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Song of Sounds

The Song of Sounds is a phonics programme that teaches children their letter sounds (phonemes) through a song and a huge range of games and activities that help them to learn. The song teaches the children the letter sounds and how to read and write them. The tune, colourful pictures and actions for each letter sound all help the children to learn quickly. The 26 letters of the alphabet are covered first, followed by two- and three-letter sounds e.g. sh, air.


Phonics helps children learn to read and write by teaching them the letter sounds (known as phonemes), rather than letter names, for example, the sound that ‘c’ makes, not the alphabetic name.


There are 42 sounds in the English language that can be heard in words. These include the 26 sounds in the alphabet but also some more complex sounds that are made up of 2 or even 3 letters e.g. ‘sh’ in the word ‘shark’ or ‘oo’ in the word ‘moon’ or ‘igh’ in the word ‘night’.


Your child will be taught these letter sounds during the early stages of their learning. The letter sounds are not introduced in alphabetical order. The first group has been chosen because when put together they make more simple three-letter words than any other letters!


s a t p i n m d g o c k e u r h b f l j v w x y z qu ch sh th ng nk ai ee igh oa oo oo ar or er ow oi air ear ure


Sounds with more than one way of being written are taught first in one form only, for example, the sound ‘ay’ (play) is introduced first with the alternatives ‘ai’ (train) and ‘a-e’ (cake) being taught later.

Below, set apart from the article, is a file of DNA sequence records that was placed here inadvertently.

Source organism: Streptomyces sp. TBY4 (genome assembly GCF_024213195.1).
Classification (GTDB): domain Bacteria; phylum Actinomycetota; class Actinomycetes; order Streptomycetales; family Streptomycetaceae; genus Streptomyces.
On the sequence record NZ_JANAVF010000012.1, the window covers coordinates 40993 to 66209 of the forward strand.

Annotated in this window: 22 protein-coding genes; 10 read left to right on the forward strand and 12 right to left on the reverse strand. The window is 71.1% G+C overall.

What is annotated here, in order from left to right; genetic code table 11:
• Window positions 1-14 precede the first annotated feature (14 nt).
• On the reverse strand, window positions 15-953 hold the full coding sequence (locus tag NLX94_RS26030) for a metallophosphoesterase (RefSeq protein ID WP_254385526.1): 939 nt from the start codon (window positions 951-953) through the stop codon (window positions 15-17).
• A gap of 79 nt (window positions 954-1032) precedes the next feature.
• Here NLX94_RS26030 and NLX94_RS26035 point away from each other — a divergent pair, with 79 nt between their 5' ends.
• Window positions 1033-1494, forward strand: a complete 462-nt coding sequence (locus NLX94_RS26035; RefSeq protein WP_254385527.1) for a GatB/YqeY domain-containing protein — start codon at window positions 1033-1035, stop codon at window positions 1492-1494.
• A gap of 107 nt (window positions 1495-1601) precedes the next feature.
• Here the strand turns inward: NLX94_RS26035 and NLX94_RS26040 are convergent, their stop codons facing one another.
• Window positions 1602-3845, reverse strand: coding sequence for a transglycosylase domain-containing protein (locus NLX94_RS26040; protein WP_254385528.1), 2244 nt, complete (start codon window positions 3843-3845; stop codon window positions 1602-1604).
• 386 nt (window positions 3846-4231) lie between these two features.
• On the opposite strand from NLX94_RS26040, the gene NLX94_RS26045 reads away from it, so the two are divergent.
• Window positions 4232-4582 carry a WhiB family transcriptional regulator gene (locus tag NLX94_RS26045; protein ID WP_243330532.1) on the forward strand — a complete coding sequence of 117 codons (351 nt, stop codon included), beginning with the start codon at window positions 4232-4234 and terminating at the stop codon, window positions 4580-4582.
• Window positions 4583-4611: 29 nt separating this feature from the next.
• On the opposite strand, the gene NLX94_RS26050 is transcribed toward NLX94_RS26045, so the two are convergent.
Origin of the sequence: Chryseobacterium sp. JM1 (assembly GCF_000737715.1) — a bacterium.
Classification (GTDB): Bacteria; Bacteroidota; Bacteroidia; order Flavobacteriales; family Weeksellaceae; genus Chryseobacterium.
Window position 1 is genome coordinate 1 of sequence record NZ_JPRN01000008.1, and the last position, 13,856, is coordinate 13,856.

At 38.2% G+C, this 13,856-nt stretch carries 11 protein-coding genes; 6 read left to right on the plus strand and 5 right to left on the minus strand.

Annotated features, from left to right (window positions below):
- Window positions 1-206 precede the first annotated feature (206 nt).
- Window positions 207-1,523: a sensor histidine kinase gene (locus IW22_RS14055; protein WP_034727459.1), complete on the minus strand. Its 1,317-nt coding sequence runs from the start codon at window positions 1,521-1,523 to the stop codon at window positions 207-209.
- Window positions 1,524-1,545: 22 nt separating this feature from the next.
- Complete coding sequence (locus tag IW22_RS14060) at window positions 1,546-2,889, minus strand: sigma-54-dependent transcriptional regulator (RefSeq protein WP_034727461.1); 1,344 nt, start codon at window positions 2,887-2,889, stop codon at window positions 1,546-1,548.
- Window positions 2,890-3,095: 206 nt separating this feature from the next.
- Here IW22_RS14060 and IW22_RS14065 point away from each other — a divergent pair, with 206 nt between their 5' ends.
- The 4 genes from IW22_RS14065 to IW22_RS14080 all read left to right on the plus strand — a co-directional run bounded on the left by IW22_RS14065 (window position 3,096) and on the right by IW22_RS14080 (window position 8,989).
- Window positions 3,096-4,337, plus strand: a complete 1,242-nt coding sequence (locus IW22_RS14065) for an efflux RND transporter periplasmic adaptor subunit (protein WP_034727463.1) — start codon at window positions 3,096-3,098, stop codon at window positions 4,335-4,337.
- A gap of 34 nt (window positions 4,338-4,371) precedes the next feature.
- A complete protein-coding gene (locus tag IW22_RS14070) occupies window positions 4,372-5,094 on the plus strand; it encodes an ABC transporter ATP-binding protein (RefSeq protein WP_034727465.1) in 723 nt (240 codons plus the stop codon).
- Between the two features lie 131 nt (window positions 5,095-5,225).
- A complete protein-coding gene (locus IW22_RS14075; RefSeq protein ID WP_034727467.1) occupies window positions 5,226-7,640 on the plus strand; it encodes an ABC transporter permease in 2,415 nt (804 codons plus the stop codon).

For each sound in the Song of Sounds there is an action which helps the children remember the sound the letter makes and the song is sung every day! As the letter sounds are taught, it would be hugely beneficial if you can practice these sounds with your child every day.


Practise singing the song as much as you can, but practise in different ways to keep it interesting for your child. Here are some ideas….

  • Sing the song EVERYWHERE - at home, in the car, at Granny’s house, during bathtime etc.
  • You sing a song lyric and ask your child to perform the corresponding action. The swap over so your child sings and you perform the action. Make sure you make some mistakes – children love it when grown-ups get it wrong.
  • This time, perform an action and ask your child to sing the song lyric. To make this even more challenging, you could perform an action and your child should say the sound! Again, take turns with your child to make it lots of fun.
  • Sing a jumbled up version of the song – you sing the first word e.g. ‘sharks’ and your child must complete the lyric e.g. ‘on the shore sh sh sh’.
  • Use the song to help you with chores e.g. play musical get dressed in the morning (every time you stopsinging they must freeze!) play musical tidy up, sing-a-long at bathtime/mealtimes/bedtime, can they get dressed before the song finishes etc.
  • You could even challenge your child to sing the song backwards!

Song of Sounds - Stage 1 2022

This is the very catchy stage one song which the children use when in reception.

How to pronounce pure sounds | Oxford Owl

When children are learning to read and write, it is much easier for them if you say the sounds in a very ‘pure’ way. E.g. ‘c’ rather than ‘cuh’, ‘mmm’ rather than ‘muh’. This makes it much easier for children to blend sounds together to read words as it is easier for them to put c-a-t together than ‘cuh’-a’-tuh’. Saying the sounds in this pure way also helps children to hear sounds in words much easier which helps them to write.

If you are finding it difficult to know how to pronounce some of the sounds we have been learning in school this video may help. Learn how to pronounce all 44 phonics sounds, or phonemes, used in the English language with these helpful examples from Suzy Ditchburn and her daughter.